During the first movie, I was expected to stay near the exit to somehow prevent anyone who was determined to sneak in without paying from doing so. I was also to watch for signs of clandestine entry over the six-foot fence that ringed the Motor View. Then, as the first movie ended, I would stand at the center of the exit, waving a flashlight, directing outbound traffic, as if a 95-pound kid could control a stampede of Fords and Chevys and Plymouths, each with some kind of special permission to be the first car out.
During the second feature, I continued to keep an eye peeled for signs of illegal entry while roaming the drive-in as kind of a trouble-shooter whose main concern was turning off speakers when cars left. The Petersons believed that leaving them on was wasting sound. Frequently though, I’d just sit down against a speaker post and watch Sayonara for the fifth time or To Catch a Thief for the third. Occasionally, I’d sleep.
I worked there just that summer of ’56, but I became a regular patron of the Motor View and many other Views and Vus. And yes, I would occasionally enter via the trunk of an automobile, but I didn’t like it one bit. I fully expected to die there in the darkness because Psycho had already started and my friends in the front of the car had forgotten me. Or that if the trunk lid did open, I would find myself facing the entire Salt Lake police force, guns drawn, trigger fingers itching.
Summer after summer, the drive-in experience gradually evolved from that of trying not to park next to prying adults who disapproved of what you were doing in the privacy of your own (parent’s) DeSoto to trying not to park next to libidinous teenagers who were doing God knows what (and how) in the back seat of that VW bug. Over the summers, drive-in film fare changed as well: Sayonara and To Catch a Thief gave way to Teenage Cannibals Eat Peoria and Sexual Fantasies of a Swedish Meatball –a death knell to come.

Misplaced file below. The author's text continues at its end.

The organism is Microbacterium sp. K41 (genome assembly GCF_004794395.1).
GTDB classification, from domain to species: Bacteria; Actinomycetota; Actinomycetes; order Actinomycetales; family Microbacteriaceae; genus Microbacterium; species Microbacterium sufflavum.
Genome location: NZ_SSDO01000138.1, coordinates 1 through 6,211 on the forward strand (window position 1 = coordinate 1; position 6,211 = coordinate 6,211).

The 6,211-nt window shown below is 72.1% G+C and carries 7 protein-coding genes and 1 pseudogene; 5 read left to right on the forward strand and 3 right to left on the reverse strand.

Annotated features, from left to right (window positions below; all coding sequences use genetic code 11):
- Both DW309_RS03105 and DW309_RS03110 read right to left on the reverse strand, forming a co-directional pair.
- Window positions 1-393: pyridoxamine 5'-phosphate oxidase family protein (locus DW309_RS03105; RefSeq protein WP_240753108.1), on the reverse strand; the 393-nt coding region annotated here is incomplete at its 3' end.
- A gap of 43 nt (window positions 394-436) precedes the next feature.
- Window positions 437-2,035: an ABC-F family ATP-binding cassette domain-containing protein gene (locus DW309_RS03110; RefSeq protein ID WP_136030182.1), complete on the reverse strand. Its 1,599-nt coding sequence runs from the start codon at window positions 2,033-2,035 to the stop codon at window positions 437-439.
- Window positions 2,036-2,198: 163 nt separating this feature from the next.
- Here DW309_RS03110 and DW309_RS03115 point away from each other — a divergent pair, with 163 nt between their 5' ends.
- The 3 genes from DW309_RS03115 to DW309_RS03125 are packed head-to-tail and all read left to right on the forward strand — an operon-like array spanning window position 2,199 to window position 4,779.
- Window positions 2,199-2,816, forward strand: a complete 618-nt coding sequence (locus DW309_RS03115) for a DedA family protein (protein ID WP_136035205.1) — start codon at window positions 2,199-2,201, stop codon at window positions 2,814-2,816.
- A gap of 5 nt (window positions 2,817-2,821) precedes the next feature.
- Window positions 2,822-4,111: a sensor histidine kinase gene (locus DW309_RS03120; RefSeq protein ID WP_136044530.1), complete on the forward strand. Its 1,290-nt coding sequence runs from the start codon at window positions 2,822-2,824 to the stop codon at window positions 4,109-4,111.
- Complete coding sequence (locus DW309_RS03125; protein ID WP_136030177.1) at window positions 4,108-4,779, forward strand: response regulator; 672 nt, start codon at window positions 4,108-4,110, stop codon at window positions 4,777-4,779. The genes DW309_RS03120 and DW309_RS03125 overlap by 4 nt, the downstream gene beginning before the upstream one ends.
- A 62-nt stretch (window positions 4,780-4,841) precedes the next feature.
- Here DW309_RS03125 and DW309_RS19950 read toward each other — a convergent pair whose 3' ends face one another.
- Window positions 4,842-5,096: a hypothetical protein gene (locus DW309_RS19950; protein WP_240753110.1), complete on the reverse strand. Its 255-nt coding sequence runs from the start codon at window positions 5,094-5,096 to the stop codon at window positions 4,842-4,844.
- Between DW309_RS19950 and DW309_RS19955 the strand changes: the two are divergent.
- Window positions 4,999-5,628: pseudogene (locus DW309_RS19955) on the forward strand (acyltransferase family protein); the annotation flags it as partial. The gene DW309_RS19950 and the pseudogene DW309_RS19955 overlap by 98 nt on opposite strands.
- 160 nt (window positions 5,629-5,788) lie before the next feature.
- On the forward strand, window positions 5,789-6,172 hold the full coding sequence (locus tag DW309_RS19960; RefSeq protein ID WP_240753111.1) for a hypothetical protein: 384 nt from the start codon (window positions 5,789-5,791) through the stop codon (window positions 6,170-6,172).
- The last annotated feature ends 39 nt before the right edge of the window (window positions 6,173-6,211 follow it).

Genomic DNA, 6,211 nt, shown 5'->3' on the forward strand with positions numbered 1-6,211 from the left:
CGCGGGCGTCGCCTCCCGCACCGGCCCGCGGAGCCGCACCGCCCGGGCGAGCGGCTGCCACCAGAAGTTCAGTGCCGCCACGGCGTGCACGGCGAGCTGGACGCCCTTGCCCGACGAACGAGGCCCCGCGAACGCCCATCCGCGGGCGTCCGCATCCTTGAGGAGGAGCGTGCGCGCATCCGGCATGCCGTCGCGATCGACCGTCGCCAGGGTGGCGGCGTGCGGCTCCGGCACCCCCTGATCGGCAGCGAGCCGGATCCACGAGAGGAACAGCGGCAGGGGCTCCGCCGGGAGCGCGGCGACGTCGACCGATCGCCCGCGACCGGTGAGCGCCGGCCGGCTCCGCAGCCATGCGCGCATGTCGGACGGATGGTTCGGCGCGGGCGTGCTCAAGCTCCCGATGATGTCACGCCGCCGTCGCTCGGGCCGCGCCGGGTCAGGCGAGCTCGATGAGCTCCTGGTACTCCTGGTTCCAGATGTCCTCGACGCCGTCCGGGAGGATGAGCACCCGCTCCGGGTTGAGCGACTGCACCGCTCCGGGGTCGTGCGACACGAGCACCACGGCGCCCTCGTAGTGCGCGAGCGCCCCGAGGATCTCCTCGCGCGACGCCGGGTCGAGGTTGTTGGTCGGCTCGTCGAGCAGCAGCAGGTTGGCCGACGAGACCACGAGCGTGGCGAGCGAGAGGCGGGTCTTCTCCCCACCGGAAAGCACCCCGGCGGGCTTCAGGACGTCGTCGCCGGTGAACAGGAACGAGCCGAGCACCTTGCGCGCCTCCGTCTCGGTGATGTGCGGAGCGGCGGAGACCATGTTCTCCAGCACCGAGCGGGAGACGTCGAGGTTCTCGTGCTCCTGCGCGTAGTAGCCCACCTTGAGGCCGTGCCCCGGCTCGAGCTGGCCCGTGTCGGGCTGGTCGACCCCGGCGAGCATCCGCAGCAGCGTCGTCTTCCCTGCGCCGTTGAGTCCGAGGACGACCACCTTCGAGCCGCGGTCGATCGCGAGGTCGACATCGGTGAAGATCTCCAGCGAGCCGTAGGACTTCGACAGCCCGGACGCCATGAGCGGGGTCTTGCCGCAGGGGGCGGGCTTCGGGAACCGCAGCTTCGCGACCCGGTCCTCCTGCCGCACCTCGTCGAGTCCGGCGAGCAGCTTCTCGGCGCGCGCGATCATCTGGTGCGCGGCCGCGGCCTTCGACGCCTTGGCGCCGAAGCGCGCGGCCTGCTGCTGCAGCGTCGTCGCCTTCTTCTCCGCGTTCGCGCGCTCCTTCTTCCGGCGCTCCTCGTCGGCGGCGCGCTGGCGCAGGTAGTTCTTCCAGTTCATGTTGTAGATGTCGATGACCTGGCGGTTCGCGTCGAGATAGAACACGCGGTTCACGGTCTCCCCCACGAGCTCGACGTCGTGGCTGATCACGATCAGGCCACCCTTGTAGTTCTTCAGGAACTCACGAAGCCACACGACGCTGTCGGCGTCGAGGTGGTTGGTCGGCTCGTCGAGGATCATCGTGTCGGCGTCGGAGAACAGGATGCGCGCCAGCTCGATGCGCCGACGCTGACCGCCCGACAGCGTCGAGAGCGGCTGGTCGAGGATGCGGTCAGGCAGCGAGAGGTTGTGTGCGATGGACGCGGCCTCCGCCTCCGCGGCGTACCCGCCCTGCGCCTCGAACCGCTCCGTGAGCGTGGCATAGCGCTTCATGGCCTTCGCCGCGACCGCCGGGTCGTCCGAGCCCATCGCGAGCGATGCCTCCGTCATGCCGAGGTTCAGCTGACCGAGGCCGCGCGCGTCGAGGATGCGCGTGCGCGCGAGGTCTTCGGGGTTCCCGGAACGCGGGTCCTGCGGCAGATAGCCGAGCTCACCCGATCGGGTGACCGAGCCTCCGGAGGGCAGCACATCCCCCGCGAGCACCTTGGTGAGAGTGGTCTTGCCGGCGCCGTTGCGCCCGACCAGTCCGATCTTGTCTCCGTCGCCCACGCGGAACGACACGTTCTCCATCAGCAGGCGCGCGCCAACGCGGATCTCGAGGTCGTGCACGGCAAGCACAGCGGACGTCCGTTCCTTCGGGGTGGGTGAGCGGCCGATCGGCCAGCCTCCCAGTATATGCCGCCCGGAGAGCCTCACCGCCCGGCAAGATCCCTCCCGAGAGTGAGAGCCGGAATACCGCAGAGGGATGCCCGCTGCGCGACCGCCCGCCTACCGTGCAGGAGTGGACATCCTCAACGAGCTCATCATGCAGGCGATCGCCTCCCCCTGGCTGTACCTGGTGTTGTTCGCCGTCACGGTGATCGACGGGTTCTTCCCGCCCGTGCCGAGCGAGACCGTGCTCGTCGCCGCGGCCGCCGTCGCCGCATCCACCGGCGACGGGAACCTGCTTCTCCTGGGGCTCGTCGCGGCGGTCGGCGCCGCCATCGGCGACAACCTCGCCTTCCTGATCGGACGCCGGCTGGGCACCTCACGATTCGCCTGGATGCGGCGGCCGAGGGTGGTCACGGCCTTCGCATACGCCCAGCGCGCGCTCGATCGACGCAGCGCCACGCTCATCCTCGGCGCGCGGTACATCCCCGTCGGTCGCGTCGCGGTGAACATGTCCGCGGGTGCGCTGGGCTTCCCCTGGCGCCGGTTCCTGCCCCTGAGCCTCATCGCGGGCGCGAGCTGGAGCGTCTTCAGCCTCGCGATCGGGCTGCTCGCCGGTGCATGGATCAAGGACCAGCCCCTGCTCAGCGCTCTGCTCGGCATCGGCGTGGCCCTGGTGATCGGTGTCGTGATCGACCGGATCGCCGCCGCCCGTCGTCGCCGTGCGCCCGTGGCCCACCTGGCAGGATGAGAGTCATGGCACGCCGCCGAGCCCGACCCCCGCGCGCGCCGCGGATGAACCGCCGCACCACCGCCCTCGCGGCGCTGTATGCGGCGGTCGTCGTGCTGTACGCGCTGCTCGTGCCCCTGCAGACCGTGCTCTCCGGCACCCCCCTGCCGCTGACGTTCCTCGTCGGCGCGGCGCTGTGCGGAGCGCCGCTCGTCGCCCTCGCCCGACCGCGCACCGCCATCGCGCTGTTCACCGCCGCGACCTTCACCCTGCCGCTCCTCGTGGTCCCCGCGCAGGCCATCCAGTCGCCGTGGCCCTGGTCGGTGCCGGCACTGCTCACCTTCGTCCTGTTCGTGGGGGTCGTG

There are few drive-ins left, and they are endangered. The kids prefer cineplexes in malls, and their families watch cable or stream Netflix. No one seems to find stuffing three or four adolescent bodies into the trunk of a car or watching a movie through moving windshield wipers fun anymore. Maybe the drive-in really does belong to another era, those years that marked the height of America’s love affair with the automobile, when gas stations commanded all four corners of busy intersections and no one yielded to pedestrians — they’re mostly gone, like the faithless lover’s kiss that was (to quote the movie I saw six times) written on the wind.
And somewhere that little kid with the obnoxious grin sits, watching TV, stuffing himself with popcorn. He’s fat now, and there’s fake butter on the popcorn.